In mid August I was writing that against the gloom and doom German economic journalism is currently spreading “we feel confident going out on a limb to say that the real industrial production number for July (to be published by the BMWi in mid September) will have to reflect the positive Toll Index picture somehow” because “it ought to be highly unlikely that all these heavy trucks drive around empty”. We were also a bit ironically forecasting that this would force “professional forecasting departments in the banking sector and elsewhere to postcast July in order to explain why they did not see it coming…”. Well now the numbers are out at the BMWI and I can say “we told you so”. German Industrial production in July “surprisingly” went up by 2.6% compared to the month before (seasonally etc adjusted of course) and even for June the number was adjusted upwards by .4 percentage points. Elsewhere I was commenting that the numbers on which economic journalism bases their gloomy outlook (which is border line irresponsible) “will be revised later and may in fact be wrong”. These numbers “ought to be well within the revision error” so that they “should not be any more worth of a headline than the ink needed to print it”.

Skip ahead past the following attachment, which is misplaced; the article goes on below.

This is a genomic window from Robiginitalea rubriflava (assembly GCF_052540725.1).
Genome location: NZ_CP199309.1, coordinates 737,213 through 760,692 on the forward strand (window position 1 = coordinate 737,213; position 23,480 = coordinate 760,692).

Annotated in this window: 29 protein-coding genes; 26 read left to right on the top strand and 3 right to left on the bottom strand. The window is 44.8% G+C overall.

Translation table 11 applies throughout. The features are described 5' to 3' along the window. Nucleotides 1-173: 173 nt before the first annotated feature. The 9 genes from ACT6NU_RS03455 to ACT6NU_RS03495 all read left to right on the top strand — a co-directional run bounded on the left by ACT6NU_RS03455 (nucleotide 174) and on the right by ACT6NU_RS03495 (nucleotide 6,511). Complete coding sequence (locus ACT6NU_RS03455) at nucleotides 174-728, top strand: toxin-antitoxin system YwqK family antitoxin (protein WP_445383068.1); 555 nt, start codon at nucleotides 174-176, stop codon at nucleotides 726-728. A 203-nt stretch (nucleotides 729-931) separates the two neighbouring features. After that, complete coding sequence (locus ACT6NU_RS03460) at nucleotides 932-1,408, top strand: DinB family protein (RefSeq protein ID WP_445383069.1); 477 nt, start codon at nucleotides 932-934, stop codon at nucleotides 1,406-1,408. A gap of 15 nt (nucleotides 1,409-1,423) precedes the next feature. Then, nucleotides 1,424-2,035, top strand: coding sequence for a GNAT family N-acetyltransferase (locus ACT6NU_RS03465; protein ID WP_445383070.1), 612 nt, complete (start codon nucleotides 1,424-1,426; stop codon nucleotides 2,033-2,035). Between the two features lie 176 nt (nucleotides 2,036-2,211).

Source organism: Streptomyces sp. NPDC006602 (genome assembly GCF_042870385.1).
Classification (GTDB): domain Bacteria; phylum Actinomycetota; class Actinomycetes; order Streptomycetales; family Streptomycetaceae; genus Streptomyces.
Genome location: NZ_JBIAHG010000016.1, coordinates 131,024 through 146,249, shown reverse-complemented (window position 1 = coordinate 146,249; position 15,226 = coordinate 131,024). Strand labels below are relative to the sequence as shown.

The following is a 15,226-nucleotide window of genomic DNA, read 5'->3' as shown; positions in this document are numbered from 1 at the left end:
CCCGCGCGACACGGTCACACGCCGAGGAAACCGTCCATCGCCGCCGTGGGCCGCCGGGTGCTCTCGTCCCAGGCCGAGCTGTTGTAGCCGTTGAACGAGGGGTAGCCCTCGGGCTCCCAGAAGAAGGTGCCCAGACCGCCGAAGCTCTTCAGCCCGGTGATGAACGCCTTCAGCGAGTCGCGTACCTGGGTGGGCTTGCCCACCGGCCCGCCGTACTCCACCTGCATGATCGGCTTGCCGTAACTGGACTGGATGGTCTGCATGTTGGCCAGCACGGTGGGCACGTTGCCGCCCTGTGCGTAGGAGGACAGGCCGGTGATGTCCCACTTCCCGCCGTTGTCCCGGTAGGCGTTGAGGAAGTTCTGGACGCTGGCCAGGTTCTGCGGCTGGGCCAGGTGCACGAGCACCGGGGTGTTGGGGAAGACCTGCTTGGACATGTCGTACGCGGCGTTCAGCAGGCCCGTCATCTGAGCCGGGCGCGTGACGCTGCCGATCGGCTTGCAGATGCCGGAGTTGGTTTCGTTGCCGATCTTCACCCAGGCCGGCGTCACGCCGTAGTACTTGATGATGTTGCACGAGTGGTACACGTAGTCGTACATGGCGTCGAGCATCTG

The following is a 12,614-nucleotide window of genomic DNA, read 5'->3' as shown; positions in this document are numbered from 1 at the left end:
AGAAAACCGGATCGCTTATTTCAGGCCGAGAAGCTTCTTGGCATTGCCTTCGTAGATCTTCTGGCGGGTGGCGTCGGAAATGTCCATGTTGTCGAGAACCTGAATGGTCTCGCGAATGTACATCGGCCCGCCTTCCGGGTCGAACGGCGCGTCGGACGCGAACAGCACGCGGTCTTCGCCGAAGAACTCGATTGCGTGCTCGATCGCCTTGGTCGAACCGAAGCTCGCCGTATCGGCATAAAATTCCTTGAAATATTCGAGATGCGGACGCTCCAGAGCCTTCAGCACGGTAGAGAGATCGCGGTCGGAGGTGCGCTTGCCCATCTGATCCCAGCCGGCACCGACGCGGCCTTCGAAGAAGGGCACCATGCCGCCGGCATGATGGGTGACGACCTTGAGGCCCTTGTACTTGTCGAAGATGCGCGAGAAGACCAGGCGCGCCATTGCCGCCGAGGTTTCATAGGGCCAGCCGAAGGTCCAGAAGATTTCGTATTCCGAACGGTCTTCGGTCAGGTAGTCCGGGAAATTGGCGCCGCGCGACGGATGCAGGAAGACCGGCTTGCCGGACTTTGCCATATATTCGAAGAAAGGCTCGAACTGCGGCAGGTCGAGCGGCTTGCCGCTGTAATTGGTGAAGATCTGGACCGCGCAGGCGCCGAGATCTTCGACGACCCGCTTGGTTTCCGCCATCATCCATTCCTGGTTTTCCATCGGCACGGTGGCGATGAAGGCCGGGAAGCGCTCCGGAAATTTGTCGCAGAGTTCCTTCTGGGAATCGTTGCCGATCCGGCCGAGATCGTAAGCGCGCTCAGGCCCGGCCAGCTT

The only way to eliminate bad quality economic reporting is to change the way we measure things. To part from the ways of a bygone era of scarce computing resources and realise that we can timely measure and analyse the entirety of most observational universes. The Toll Index is such an example. Although the government failed to realise its full potential it still allows us an accurate, fast and timely look into the entirety of the fleet of heavy trucks roaming the german highways and hence a sneak peak into economic activity. Had the government utilised the full potential of the MAUT we could have a complete dump of heavy transport (and hence its associated economic activity) at the much higher frequency of every 3 days or so. Economic measurement has a long way to go before it is up to date with the current state of technology.
PS: And this just in (September 8): Marke von 100 Milliarden Euro geknackt.